On January 28, 2020, five dogs and six pups were stolen from our home by animal control. Local media headlined the seizure as a “dog fighting raid“ and stated that the animals’ caretaker was wanted on felony charges. As with other attacks on animal owners across the country, none of this information was accurate. This sensationalized reporting by the media achieved the promotional rating desired by all who participated.
As owners of a professional kennel, we are often tasked with training animals for weight pulling competitions. When the head of the American Preservation Dog Registry (APDR) asked that we judge the registry’s upcoming conformation event, we began training two animals to compete in the weight pull segment. Soon after, we were confronted by a neighbor demanding that we discontinue these activities. When we failed to comply, she threatened us. Days later, this neighbor, local news, and animal control all converged on our property. No search warrant was obtained. Animal control trespassed on our private property to remove five dogs and six pups.
An attorney hired to retrieve the animals quickly discovered the neighbor’s identity. She was the president of a local animal rescue with connections at animal control and the local news (as evidenced by her pet adoption videos throughout the news channel’s search history). She would go on to manipulate the story to the media and report that we were wanted on felony charges for dogfighting. Again, none of the information being circulated was accurate. This is evidenced by the fact that they were unable to use our name in the report.
Here is what they did not count on. All of the animals were under veterinary care. One of the animals had a pancreatic condition and was underweight but again, was under vet care. None of the animals had dog fighting injuries. Three of the animals visited a veterinarian four days prior to the raid. All had current rabies tags. One animal was nursing 6 pups under 4 heat lamps. Quite simply, the animals were receiving professional level care. None of this stopped the warrantless seizure or the defamation via the news report. After providing the city with some of this information, the city attorney cleared our name as it was determined that we would not be charged.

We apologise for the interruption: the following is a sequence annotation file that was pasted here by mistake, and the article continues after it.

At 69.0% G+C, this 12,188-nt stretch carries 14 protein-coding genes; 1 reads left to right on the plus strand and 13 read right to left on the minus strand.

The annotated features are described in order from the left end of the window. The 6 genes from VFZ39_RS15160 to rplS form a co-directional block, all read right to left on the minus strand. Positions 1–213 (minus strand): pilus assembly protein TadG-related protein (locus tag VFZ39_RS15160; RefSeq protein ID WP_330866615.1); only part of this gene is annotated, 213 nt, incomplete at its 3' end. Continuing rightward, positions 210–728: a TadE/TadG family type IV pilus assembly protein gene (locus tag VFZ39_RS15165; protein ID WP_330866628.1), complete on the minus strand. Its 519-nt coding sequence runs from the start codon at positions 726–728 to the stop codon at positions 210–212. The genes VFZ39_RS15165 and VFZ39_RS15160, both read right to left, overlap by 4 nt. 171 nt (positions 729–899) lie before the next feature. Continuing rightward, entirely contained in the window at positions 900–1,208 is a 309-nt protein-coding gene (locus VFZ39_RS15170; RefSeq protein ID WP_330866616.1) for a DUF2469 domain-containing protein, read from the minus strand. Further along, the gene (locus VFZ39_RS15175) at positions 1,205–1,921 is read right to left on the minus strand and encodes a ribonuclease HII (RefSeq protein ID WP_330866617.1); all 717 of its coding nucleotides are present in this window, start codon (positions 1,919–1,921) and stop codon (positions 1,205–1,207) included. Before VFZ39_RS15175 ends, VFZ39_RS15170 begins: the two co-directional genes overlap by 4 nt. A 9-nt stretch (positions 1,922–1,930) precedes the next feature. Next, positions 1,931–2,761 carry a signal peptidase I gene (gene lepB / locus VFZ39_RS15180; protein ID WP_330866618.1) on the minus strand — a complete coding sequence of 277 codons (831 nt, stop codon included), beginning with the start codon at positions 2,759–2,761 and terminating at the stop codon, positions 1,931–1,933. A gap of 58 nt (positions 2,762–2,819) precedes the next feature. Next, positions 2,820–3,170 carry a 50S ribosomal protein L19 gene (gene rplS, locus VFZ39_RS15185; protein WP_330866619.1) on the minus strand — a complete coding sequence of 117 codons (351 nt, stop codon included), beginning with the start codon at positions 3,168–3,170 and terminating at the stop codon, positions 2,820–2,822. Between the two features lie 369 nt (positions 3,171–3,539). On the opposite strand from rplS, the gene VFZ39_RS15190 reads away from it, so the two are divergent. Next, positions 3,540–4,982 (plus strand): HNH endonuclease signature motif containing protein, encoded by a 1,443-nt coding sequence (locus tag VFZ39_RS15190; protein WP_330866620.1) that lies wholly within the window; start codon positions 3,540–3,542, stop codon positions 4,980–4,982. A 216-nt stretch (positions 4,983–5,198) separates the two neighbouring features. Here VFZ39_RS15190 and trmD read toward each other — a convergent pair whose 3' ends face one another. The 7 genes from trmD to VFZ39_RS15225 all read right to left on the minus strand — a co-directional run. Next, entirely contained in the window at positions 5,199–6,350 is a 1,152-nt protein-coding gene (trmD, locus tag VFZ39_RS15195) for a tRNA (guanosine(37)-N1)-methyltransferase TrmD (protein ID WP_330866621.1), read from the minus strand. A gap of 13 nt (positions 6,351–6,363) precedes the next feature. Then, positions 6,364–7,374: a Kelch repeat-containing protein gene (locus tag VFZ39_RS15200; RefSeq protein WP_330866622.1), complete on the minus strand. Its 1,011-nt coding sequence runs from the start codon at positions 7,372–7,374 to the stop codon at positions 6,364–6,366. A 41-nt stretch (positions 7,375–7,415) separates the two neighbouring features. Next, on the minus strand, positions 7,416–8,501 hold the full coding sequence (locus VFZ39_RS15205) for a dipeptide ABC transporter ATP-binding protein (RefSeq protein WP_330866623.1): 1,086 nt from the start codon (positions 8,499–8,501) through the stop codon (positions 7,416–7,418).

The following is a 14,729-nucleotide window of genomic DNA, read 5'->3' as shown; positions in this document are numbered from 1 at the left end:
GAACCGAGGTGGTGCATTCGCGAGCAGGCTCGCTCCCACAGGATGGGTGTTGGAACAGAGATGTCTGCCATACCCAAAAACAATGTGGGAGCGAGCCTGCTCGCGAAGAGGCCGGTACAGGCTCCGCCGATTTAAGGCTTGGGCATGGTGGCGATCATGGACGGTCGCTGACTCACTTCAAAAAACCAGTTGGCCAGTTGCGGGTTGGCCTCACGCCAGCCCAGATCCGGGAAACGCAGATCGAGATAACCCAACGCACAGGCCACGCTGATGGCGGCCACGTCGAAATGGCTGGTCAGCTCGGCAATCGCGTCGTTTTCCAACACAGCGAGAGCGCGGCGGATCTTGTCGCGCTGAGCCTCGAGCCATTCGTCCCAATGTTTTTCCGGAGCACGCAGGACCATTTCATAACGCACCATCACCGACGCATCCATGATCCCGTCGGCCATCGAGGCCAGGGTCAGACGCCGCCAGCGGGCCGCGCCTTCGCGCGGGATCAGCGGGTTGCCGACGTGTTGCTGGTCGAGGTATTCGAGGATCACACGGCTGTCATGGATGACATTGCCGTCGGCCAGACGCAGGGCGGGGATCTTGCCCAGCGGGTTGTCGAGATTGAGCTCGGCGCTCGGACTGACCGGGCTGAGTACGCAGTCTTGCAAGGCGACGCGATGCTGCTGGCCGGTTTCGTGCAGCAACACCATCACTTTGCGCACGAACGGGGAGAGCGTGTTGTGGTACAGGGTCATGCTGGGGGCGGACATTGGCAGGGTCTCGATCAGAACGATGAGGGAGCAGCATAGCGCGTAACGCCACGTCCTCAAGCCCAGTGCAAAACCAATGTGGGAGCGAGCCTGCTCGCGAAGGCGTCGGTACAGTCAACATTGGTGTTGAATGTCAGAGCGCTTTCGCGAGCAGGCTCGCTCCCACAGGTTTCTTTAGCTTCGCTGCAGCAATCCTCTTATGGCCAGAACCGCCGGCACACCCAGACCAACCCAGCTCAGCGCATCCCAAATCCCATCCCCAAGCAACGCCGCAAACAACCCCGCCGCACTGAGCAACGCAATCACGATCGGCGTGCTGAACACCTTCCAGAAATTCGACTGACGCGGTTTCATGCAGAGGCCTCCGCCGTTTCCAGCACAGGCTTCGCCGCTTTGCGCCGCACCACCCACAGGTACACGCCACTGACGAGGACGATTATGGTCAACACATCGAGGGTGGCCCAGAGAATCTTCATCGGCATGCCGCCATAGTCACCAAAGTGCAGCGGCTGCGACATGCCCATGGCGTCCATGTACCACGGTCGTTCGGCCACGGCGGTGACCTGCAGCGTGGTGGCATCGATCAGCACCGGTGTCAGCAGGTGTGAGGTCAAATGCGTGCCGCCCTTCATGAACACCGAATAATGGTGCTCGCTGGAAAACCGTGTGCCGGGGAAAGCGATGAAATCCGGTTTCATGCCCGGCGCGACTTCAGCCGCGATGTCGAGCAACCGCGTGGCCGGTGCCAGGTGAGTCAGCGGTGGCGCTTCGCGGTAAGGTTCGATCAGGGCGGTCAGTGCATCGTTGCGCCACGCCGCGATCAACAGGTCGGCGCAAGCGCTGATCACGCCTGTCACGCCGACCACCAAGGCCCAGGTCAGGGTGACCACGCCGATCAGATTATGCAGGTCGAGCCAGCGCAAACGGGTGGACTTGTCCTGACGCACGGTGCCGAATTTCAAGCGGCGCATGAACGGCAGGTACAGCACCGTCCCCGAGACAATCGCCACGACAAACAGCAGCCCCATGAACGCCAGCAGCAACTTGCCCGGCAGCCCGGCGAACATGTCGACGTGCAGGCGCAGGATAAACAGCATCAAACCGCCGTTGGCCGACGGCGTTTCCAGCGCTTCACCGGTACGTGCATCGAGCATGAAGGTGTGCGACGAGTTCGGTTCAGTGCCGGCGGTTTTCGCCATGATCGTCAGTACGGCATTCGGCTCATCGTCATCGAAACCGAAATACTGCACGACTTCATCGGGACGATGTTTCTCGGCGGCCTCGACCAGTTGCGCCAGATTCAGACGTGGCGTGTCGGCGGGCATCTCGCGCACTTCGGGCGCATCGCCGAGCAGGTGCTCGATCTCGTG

However, none of this stopped the damage these individuals were able to inflict. Based on the media report, we were evicted from our home. We lived in a hotel with our infant daughter through most of the pandemic (to this point) and we were only recently able to secure new living arrangements. The financial hurdles were monumental. We were forced to hire multiple attorneys to jam veterinary paperwork down their throat so that they could not further attack us. And it all paid off, minus a ton of money and a home.
Throughout this country, animal control units are using the “immediate veterinary care” provision as an excuse to trespass on private property (without a warrant). The extreme measure is being viewed by prosecutors as well-meaning and not held to a criminal standard. In the above case, the prosecutor’s concern was only for the well being of the animals rather than the illegal search and seizure. However, the abuse of this distinction is becoming more and more evident as we see warrantless search and seizures continue throughout this country. Despite having over fifteen veterinary documents and no injured animals, we were incredibly lucky in this situation.
We would like to take a moment to thank the APDR for their incredible support. They have traveled around the country supporting people falsely accused of crimes and have even testified as an expert witness in some cases. The APDR has the breed’s best interest at heart and made dealing with this event significantly easier than it may have been otherwise .